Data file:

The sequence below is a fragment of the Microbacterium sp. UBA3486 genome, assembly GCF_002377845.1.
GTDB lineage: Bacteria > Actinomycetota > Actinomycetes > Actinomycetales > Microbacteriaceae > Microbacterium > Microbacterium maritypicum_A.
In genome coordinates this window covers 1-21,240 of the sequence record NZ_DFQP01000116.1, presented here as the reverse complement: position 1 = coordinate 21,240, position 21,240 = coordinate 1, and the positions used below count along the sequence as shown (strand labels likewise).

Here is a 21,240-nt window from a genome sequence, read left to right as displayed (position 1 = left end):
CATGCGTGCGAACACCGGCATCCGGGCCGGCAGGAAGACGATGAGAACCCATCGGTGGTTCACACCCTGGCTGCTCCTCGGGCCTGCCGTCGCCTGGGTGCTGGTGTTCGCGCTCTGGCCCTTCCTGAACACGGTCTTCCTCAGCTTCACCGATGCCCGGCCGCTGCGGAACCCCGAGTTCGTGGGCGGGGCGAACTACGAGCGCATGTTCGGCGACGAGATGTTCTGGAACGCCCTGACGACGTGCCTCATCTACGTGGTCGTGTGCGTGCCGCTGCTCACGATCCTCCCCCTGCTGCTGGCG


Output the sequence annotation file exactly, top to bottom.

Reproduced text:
The sequence below is a fragment of the Microbacterium sp. UBA3486 genome, assembly GCF_002377845.1.
GTDB lineage: Bacteria > Actinomycetota > Actinomycetes > Actinomycetales > Microbacteriaceae > Microbacterium > Microbacterium maritypicum_A.
In genome coordinates this window covers 1-21,240 of the sequence record NZ_DFQP01000116.1, presented here as the reverse complement: position 1 = coordinate 21,240, position 21,240 = coordinate 1, and the positions used below count along the sequence as shown (strand labels likewise).

Here is a 21,240-nt window from a genome sequence, read left to right as displayed (position 1 = left end):
CATGCGTGCGAACACCGGCATCCGGGCCGGCAGGAAGACGATGAGAACCCATCGGTGGTTCACACCCTGGCTGCTCCTCGGGCCTGCCGTCGCCTGGGTGCTGGTGTTCGCGCTCTGGCCCTTCCTGAACACGGTCTTCCTCAGCTTCACCGATGCCCGGCCGCTGCGGAACCCCGAGTTCGTGGGCGGGGCGAACTACGAGCGCATGTTCGGCGACGAGATGTTCTGGAACGCCCTGACGACGTGCCTCATCTACGTGGTCGTGTGCGTGCCGCTGCTCACGATCCTCCCCCTGCTGCTGGCG